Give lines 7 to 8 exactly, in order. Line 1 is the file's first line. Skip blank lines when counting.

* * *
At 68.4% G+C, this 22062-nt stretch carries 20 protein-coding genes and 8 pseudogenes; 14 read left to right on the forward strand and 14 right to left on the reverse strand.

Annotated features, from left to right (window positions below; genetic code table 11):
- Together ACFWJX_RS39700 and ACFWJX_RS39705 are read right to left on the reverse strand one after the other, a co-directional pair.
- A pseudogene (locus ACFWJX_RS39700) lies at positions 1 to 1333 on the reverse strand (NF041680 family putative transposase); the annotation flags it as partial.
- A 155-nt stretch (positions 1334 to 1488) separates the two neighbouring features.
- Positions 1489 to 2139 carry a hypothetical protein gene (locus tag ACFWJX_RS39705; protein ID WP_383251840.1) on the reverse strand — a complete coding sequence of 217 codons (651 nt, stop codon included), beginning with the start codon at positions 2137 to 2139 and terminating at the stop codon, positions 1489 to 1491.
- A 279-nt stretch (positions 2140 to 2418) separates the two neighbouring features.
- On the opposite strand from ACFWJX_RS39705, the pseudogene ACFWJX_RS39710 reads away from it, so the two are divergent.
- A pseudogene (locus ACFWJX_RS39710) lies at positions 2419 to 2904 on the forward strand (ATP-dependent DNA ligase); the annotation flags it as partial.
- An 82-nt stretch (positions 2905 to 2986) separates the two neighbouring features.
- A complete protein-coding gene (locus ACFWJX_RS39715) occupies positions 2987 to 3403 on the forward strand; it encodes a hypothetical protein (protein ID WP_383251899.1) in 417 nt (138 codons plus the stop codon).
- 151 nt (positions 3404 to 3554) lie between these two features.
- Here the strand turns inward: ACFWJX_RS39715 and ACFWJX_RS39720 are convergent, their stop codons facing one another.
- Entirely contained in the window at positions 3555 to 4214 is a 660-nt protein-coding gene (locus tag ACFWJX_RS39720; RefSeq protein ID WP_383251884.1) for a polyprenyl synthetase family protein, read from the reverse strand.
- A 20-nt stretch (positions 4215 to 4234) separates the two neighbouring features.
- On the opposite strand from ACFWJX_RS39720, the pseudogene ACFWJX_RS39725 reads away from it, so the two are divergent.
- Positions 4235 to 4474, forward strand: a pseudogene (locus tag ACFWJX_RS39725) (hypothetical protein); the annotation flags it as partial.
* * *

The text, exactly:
- A 279-nt stretch (positions 2140 to 2418) separates the two neighbouring features.
- On the opposite strand from ACFWJX_RS39705, the pseudogene ACFWJX_RS39710 reads away from it, so the two are divergent.